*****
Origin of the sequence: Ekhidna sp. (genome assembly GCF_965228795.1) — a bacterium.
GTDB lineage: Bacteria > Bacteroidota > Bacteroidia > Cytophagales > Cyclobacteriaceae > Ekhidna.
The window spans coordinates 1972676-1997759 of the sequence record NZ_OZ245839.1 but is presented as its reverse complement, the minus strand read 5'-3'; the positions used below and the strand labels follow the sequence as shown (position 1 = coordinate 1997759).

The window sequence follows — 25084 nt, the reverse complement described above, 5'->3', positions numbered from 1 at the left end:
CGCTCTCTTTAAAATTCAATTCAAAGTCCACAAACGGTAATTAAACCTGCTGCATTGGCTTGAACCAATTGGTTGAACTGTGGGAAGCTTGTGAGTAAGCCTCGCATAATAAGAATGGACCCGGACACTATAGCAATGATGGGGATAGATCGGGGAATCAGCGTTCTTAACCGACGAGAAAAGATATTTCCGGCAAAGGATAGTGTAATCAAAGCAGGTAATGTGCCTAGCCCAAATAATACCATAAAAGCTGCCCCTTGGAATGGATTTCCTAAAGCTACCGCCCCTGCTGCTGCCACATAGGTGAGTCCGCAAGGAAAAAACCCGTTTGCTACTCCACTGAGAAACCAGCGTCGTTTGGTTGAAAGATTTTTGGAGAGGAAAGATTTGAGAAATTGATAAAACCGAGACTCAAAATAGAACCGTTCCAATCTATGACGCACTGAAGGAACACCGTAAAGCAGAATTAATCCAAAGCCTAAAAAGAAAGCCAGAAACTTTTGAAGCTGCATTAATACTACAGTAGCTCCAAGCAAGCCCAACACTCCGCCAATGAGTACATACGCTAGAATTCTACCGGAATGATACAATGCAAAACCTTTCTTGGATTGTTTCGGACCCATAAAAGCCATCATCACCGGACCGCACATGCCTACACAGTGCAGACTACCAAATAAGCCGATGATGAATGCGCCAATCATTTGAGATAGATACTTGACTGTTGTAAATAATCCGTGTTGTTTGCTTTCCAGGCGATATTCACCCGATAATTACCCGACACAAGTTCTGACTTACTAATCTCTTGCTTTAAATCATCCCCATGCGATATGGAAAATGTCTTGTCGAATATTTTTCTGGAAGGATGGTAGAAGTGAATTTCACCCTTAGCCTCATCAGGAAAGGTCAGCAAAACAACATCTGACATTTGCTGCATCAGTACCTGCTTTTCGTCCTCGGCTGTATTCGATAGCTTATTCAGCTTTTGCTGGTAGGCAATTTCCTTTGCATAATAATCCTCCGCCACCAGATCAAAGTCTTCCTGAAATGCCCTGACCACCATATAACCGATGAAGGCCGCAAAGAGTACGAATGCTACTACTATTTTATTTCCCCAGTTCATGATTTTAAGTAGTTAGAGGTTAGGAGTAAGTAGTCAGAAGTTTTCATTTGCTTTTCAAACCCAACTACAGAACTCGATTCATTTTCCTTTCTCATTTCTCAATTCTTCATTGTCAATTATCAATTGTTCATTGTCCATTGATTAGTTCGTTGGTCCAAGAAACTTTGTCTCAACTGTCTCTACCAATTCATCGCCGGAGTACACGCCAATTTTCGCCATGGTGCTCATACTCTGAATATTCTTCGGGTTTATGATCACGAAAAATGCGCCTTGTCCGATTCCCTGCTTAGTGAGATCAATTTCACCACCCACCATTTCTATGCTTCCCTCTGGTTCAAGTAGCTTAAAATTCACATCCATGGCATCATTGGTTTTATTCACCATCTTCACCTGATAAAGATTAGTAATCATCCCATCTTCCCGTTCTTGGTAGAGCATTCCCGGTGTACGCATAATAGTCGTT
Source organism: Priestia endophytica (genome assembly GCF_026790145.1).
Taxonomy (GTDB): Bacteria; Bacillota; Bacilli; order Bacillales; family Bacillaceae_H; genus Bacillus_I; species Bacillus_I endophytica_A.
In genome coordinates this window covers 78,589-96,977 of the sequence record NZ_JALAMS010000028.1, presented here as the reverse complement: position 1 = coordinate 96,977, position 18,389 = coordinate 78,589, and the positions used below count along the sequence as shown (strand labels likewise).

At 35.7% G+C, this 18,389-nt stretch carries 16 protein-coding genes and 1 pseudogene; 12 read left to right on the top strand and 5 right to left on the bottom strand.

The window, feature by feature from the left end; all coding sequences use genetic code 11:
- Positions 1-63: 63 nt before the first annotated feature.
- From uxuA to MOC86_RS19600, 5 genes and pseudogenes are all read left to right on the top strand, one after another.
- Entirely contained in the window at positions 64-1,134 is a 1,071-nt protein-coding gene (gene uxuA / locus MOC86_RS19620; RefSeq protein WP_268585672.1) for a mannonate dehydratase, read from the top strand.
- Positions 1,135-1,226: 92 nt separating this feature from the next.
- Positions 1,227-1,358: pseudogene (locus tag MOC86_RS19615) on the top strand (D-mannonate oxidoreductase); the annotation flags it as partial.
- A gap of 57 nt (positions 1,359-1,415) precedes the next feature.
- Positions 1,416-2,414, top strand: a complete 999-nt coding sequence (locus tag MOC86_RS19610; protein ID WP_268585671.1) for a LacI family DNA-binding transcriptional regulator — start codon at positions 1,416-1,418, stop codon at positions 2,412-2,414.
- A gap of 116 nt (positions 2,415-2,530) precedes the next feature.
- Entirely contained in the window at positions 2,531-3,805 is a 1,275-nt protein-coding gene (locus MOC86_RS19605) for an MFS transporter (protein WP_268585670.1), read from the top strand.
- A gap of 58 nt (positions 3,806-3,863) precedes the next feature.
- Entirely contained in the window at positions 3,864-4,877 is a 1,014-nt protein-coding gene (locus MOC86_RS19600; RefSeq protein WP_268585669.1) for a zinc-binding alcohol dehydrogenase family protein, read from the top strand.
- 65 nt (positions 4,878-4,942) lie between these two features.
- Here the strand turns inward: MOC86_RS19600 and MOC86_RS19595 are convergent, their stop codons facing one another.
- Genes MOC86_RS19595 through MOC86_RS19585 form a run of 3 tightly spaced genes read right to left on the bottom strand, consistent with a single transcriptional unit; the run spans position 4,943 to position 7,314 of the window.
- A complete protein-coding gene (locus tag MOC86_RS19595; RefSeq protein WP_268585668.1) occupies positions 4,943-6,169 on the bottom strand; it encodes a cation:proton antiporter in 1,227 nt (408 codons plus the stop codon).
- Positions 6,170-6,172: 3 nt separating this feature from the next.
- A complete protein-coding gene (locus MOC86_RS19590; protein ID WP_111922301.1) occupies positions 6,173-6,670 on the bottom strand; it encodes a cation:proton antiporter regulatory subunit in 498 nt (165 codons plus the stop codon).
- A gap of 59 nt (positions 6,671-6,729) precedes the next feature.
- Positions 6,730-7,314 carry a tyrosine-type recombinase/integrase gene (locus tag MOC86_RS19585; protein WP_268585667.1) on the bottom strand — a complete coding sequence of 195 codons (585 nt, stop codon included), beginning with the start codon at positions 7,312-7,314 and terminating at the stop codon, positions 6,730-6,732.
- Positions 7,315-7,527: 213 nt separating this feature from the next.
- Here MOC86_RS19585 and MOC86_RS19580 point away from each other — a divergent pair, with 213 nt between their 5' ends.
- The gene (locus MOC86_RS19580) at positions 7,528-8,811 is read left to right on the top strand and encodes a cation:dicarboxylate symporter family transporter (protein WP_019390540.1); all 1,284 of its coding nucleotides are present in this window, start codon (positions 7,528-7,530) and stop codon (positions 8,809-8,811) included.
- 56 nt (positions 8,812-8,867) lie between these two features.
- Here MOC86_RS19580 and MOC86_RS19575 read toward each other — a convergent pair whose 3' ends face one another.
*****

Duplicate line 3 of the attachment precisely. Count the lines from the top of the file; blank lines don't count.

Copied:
The window spans coordinates 1972676-1997759 of the sequence record NZ_OZ245839.1 but is presented as its reverse complement, the minus strand read 5'-3'; the positions used below and the strand labels follow the sequence as shown (position 1 = coordinate 1997759).